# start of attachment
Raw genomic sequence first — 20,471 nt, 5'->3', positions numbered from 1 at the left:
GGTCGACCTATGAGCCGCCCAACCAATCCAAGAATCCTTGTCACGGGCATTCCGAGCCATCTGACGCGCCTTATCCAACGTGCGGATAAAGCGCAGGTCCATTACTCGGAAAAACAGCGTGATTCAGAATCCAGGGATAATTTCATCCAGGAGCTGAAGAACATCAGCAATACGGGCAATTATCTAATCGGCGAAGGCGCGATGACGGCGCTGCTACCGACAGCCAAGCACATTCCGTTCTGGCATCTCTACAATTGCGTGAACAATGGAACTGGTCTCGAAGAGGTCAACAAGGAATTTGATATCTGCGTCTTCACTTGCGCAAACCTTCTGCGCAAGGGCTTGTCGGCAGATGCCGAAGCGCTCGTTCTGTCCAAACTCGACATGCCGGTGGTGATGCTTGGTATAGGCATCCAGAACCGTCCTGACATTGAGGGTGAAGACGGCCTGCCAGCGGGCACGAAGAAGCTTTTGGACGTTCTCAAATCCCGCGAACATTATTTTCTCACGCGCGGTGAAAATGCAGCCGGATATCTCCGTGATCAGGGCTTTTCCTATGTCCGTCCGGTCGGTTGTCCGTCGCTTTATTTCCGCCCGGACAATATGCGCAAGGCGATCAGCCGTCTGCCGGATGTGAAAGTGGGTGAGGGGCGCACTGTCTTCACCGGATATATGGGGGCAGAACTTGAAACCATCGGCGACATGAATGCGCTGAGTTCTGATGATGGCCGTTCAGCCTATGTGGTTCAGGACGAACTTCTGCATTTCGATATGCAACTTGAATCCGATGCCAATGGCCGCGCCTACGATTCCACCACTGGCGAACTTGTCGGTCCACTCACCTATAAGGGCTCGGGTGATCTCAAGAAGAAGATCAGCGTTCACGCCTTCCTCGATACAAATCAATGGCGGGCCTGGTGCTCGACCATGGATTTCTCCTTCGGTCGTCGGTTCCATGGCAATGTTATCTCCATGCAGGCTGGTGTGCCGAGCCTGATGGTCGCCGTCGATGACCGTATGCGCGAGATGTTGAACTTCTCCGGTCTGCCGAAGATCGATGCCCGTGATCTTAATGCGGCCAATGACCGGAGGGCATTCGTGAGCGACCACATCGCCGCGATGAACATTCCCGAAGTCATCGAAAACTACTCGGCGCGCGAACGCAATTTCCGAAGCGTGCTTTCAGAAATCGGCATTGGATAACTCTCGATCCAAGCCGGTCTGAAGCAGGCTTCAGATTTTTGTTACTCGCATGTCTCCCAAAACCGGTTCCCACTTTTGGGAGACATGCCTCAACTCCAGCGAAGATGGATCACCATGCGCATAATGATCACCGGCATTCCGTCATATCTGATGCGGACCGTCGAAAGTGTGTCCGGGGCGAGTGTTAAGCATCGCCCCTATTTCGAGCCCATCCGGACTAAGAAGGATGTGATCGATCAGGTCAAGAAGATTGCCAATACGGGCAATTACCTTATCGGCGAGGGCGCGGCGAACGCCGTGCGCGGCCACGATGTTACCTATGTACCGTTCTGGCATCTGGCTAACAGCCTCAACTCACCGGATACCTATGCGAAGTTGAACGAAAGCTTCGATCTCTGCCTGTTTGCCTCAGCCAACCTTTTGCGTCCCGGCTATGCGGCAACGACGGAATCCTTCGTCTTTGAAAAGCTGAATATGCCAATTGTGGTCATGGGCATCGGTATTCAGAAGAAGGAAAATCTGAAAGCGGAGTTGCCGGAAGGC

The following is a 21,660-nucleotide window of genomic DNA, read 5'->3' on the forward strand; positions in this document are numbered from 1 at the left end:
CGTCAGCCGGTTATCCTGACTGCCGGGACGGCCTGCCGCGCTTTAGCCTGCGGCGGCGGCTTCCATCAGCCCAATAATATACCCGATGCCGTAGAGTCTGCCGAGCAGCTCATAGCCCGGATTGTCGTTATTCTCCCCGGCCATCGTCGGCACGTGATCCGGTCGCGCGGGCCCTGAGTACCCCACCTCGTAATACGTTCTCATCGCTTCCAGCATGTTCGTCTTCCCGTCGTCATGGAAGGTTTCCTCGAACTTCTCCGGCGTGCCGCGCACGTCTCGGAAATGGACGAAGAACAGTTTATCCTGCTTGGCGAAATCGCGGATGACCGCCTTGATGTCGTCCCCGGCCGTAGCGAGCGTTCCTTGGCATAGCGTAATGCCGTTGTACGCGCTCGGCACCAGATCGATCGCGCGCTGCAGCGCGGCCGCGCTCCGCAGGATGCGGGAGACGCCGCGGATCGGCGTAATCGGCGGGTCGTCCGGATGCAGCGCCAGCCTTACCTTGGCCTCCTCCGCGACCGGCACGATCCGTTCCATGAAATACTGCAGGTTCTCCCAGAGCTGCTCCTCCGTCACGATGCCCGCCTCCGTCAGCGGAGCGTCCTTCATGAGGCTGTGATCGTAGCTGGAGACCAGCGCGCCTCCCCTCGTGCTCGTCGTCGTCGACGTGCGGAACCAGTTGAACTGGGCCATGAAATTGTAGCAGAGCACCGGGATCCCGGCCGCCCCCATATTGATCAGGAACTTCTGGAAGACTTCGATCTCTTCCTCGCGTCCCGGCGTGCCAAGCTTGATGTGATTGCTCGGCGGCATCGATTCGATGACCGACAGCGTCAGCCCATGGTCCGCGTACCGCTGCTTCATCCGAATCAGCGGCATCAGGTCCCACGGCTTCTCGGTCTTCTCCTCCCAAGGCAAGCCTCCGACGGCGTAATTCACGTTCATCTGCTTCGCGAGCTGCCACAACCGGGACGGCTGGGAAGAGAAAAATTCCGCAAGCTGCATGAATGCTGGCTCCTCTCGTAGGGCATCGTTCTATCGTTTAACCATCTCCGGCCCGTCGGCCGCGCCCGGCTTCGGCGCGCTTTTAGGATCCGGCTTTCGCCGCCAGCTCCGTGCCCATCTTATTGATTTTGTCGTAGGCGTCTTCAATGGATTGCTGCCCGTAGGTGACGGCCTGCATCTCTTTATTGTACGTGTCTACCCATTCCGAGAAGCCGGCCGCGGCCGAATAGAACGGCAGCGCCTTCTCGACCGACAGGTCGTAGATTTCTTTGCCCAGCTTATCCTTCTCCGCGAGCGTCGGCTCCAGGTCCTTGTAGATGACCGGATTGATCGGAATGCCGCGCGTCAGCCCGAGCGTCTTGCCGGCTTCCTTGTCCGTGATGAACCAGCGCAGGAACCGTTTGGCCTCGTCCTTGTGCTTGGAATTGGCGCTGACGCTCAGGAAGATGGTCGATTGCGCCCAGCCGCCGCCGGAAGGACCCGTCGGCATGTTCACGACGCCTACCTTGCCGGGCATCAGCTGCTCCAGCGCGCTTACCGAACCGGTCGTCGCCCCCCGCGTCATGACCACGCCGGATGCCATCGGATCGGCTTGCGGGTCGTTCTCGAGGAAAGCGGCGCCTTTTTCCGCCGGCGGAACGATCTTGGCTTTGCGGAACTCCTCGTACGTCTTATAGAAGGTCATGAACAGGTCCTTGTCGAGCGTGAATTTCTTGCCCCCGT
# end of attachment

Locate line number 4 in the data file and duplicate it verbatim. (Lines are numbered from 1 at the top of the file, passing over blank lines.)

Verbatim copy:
CGTCAGCCGGTTATCCTGACTGCCGGGACGGCCTGCCGCGCTTTAGCCTGCGGCGGCGGCTTCCATCAGCCCAATAATATACCCGATGCCGTAGAGTCTGCCGAGCAGCTCATAGCCCGGATTGTCGTTATTCTCCCCGGCCATCGTCGGCACGTGATCCGGTCGCGCGGGCCCTGAGTACCCCACCTCGTAATACGTTCTCATCGCTTCCAGCATGTTCGTCTTCCCGTCGTCATGGAAGGTTTCCTCGAACTTCTCCGGCGTGCCGCGCACGTCTCGGAAATGGACGAAGAACAGTTTATCCTGCTTGGCGAAATCGCGGATGACCGCCTTGATGTCGTCCCCGGCCGTAGCGAGCGTTCCTTGGCATAGCGTAATGCCGTTGTACGCGCTCGGCACCAGATCGATCGCGCGCTGCAGCGCGGCCGCGCTCCGCAGGATGCGGGAGACGCCGCGGATCGGCGTAATCGGCGGGTCGTCCGGATGCAGCGCCAGCCTTACCTTGGCCTCCTCCGCGACCGGCACGATCCGTTCCATGAAATACTGCAGGTTCTCCCAGAGCTGCTCCTCCGTCACGATGCCCGCCTCCGTCAGCGGAGCGTCCTTCATGAGGCTGTGATCGTAGCTGGAGACCAGCGCGCCTCCCCTCGTGCTCGTCGTCGTCGACGTGCGGAACCAGTTGAACTGGGCCATGAAATTGTAGCAGAGCACCGGGATCCCGGCCGCCCCCATATTGATCAGGAACTTCTGGAAGACTTCGATCTCTTCCTCGCGTCCCGGCGTGCCAAGCTTGATGTGATTGCTCGGCGGCATCGATTCGATGACCGACAGCGTCAGCCCATGGTCCGCGTACCGCTGCTTCATCCGAATCAGCGGCATCAGGTCCCACGGCTTCTCGGTCTTCTCCTCCCAAGGCAAGCCTCCGACGGCGTAATTCACGTTCATCTGCTTCGCGAGCTGCCACAACCGGGACGGCTGGGAAGAGAAAAATTCCGCAAGCTGCATGAATGCTGGCTCCTCTCGTAGGGCATCGTTCTATCGTTTAACCATCTCCGGCCCGTCGGCCGCGCCCGGCTTCGGCGCGCTTTTAGGATCCGGCTTTCGCCGCCAGCTCCGTGCCCATCTTATTGATTTTGTCGTAGGCGTCTTCAATGGATTGCTGCCCGTAGGTGACGGCCTGCATCTCTTTATTGTACGTGTCTACCCATTCCGAGAAGCCGGCCGCGGCCGAATAGAACGGCAGCGCCTTCTCGACCGACAGGTCGTAGATTTCTTTGCCCAGCTTATCCTTCTCCGCGAGCGTCGGCTCCAGGTCCTTGTAGATGACCGGATTGATCGGAATGCCGCGCGTCAGCCCGAGCGTCTTGCCGGCTTCCTTGTCCGTGATGAACCAGCGCAGGAACCGTTTGGCCTCGTCCTTGTGCTTGGAATTGGCGCTGACGCTCAGGAAGATGGTCGATTGCGCCCAGCCGCCGCCGGAAGGACCCGTCGGCATGTTCACGACGCCTACCTTGCCGGGCATCAGCTGCTCCAGCGCGCTTACCGAACCGGTCGTCGCCCCCCGCGTCATGACCACGCCGGATGCCATCGGATCGGCTTGCGGGTCGTTCTCGAGGAAAGCGGCGCCTTTTTCCGCCGGCGGAACGATCTTGGCTTTGCGGAACTCCTCGTACGTCTTATAGAAGGTCATGAACAGGTCCTTGTCGAGCGTGAATTTCTTGCCCCCGT